The conditions that allow ice dams to form occur every winter, and to prevent damage from recurring homeowners must be proactive. When temperatures drop into single digits, big and sparkly icicles may form on the edge of a roof. They sure look pretty, but are actually a warning sign of improper roof insulation and/or roof ventilation, along with possibly air leaks in the attic.
When heat rises into a home’s attic, most of the roof is warmed. However, that warmth doesn’t make it to the eaves. As snow on the roof melts, the water freezes on those cold eaves and creates an ice dam. Because the melted water can't drain into the gutter, it backs up under the shingles and will eventually enter the house. The resulting damage can be extensive and quite costly to repair.
Protect The Deck
Underlayment, the unseen component of a roof system, goes over the roof deck and under the roof covering material. It provides protection needed to maintain the integrity of a roof and installing cheap underlayment could lead to roof failure in the future. For the long run it will be much less expensive to install a new roof with an underlayment that will prevent ice dams.
There are three primary forms of underlayment; asphalt-saturated felt, rubberized asphalt, and synthetic. While all are capable products, synthetic underlayment has become a more popular choice. This product provides excellent protection in problem roof areas where water can collect or drainage is slow. More importantly it meets the ASTM D1970 standard for ice dam preventive underlayment.
Another effective ice dam prevention product is roof underlayment that has a modified self-adhesive membrane. This type of roofing underlayment provides a secondary layer of waterproofing protection that helps prevent damage caused by ice dams and wind-blown rain.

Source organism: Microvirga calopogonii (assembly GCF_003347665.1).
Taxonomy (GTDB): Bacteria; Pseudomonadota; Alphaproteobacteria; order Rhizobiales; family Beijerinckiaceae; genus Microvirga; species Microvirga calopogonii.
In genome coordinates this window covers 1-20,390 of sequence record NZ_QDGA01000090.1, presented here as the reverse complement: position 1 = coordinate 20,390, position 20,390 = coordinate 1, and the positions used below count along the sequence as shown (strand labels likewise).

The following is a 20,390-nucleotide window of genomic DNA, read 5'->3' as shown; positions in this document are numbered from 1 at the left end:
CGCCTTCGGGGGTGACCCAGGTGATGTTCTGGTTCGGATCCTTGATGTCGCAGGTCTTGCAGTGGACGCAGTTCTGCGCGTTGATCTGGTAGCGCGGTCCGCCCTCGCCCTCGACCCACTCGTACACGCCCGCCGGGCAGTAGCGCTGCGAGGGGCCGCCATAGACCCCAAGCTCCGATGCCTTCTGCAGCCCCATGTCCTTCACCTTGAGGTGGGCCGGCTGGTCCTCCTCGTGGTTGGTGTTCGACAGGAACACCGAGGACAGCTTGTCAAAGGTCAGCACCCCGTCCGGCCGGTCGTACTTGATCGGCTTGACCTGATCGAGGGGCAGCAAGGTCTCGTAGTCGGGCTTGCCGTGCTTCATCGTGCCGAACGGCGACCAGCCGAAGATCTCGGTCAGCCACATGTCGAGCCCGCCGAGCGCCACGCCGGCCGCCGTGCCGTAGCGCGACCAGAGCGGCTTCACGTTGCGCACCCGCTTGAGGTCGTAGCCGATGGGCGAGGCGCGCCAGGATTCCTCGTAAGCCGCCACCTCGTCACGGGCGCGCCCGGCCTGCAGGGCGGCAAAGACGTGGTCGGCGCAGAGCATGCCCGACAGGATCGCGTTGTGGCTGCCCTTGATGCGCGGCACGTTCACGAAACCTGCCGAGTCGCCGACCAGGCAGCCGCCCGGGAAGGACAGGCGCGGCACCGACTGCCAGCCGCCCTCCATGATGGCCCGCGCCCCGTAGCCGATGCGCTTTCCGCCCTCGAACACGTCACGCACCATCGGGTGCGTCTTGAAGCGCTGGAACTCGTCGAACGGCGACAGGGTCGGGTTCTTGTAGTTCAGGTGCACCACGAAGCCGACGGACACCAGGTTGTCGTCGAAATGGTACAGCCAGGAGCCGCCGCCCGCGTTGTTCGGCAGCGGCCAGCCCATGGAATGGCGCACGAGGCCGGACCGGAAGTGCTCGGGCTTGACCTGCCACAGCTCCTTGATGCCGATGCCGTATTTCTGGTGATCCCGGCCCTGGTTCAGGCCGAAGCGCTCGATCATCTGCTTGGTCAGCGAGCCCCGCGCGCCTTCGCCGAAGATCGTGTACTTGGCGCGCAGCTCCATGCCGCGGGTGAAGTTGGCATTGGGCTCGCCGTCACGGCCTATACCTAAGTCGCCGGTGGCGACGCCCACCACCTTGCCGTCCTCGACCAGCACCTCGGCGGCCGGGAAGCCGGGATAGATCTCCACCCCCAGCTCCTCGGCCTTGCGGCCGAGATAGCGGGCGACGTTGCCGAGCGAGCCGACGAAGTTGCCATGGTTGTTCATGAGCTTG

A Roof Must Breathe
Some homeowners try to prevent ice dam formation by installing electric radiant heat systems in their home’s roof gutters. This can work, but the initial price of the system and the added monthly energy costs tend to make that method quite an expensive choice. A properly insulated and ventilated roof is the most practical way to prevent ice dams.
A proper ventilation system extends the life of a roof because it minimizes the temperature differential between the attic and the outside air. An inefficient roof ventilation system can raise energy costs, damage roof system components, and cause ice dams to form. An effective ventilation system will control attic moisture in cold months and exhaust hot air in the summer. Efficient eave vents are engineered to keep the entire roof system balanced and promote the correct flow of air. This greatly helps to prevent ice dams.
There are also interior conditions that can disrupt attic insulation and ventilation. Any and all openings leading to the attic floor must be sealed. That includes ceiling light fixtures, attic access doors, electrical wiring, plumbing pipes, exhaust fans, and chimney chases. If these points are not adequately sealed, warm moist air will travel from lower levels to the attic that could cause severe damage as it condenses.
Hire A Professional
The first step in the fight against ice dams is to contact a professional roofing contractor, preferably before the snow begins. Your contractor should perform an inspection to see if the roof’s ventilation system is functioning, as it should. That inspection should also examine the condition of the roof covering and underlayment to see if these components are in the condition needed to prevent ice dam formation.
Before the cold winter months arrive, hire a roofing contractor qualified in detailed roof inspections. This will give you the time to have your roof prepared to battle ice dam formations.